Six Sigma Quality for Business and Manufacture

K. Narasimhan (Learning and Teaching Fellow, Bolton Institute, UK)

The TQM Magazine

ISSN: 0954-478X

Article publication date: 1 October 2004




Narasimhan, K. (2004), "Six Sigma Quality for Business and Manufacture", The TQM Magazine, Vol. 16 No. 5, pp. 369-370.



Emerald Group Publishing Limited

Copyright © 2004, Emerald Group Publishing Limited

To compete in the global market it has become imperative to reduce defect levels, improve cycle times and delight customers. Some leading organizations such as Motorola and General Electric, USA, have successfully employed Six Sigma (SS) quality programs. Joseph Gordon, of Gordon & Associates, Florida, USA, shows how the SS is used by companies.

The book comprises 8 chapters supported with 89 figures and 29 tables. The seven‐page content lists in detail what is covered in each chapter. The 34‐page glossary defines all the terminology used in the book. Fourteen checklists for business and manufacture form Appendix A. In Appendix B, the nine steps of design of experiments (DOE) are briefly explained with suitable examples. Appendix C (70 pages) contains SS quality control forms for conducting supplier surveys, supplier‐quality self‐survey report, SS team member self assessment survey, and useful forms for applying some of the SS tools such as check lists, histograms, Pareto charts, scatter diagrams, and control charts.

In chapter 1, the basics of SS are introduced and four‐step guidelines for SS implementation are briefly explained. The importance of collecting base‐line data, for future comparison, and communication among various constituents are emphasized.

SS implementation process is the theme of chapter 2. Twenty four‐by‐ten matrix shows 24 current quality systems in use and ten characteristics such as worker involvement, work methods, quality, product‐design, etc., which are common to some and not found in others. He informs that SS encompasses all the ten characteristics and more. The importance of management support for SS is emphasized. The application of quality function deployment (QFD) using “House of Quality” is explained with the aid of an example. The issue of SS Black Belt selection and training, the importance of the selecting the right champion, and setting up the organization structure for SS are explained.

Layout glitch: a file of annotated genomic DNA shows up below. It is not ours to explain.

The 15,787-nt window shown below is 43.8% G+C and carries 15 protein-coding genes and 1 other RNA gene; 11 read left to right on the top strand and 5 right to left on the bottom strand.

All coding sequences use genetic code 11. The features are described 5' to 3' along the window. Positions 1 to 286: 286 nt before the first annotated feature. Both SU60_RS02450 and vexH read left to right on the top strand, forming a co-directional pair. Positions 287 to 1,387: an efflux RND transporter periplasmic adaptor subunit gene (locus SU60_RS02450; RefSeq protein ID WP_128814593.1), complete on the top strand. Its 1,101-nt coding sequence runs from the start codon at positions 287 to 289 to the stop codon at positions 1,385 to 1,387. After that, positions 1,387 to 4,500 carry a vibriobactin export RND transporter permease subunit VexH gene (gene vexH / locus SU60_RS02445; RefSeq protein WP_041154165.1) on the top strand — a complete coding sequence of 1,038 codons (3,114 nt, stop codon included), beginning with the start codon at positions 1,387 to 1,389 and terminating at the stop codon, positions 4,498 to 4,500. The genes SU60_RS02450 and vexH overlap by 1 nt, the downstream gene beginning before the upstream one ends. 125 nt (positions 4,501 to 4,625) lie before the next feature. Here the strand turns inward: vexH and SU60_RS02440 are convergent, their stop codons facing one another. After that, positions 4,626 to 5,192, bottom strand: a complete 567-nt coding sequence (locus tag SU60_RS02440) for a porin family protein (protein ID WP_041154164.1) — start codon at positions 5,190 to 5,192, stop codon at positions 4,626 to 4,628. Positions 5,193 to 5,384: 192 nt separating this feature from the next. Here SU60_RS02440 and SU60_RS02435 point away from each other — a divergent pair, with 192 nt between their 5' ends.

In chapter 3, the reasons for implementing SS are given and how a SS team solved a complex problem in an engineering firm using a seven‐step problem‐solving process is explained. The need to document the program as it progresses, and not wait till the completion of the program, is emphasized.

The topic of chapter 4 is “Designing Operations for Six Sigma Manufacture”. The flow of information in translating customer needs into operations using QFD interaction matrices (House of Qualities for product design, parts design, process design, and process control) is introduced. This is followed by an explanation of the application of Failure Mode Effect Analysis process to predict suspect‐problem areas.

“Six Sigma Education” is the theme of chapter 5. First taxonomy for classifying quality problems is given; and the defining characteristics, key problem‐solving tasks and strategies and techniques for each type of problem are tabulated and explained. Also explained in‐depth are the concept and application of statistical process control.

In chapter 6, how to achieve an effective SS deployment plan is covered. The need for determining the cost of quality in establishing the baseline for SS quality improvements is emphasized and how to categorize quality costs are explained in some depth. The results that can be anticipated from using various quality functions are tabulated. The application of Pareto charting for selecting projects and the need for re‐engineering the infrastructure to facilitate SS are briefly covered.

The topic of SS improvements is discussed in chapter 7. First the importance of selecting the right software for SS quality from over 370 suppliers and 34 topics is emphasized. Then, the 1.5 sigma drift that may occur as the process nears SS control, process capability and types of appraisal testing are briefly covered. The leadership stairway (or cascade) procedures required for SS process implementation are also explained in some depth.

How to achieve continued success of SS once it is implemented is covered in the final chapter. The application of the MAIC (measure, analyze, improve and control) process to monitor and control SS process is explained. The role of concepts in stimulating the thought process to develop new ideas for change and the Ford Motor Company's method of problem‐solving are briefly covered.

The book is easy to read and covers concisely the theme of SS. Some of the chapters contain mathematical formulae that may act as turn‐off for some readers. Yet, this book is very useful not only for readers interested in Six Sigma, but also for those interested in the field of quality management.

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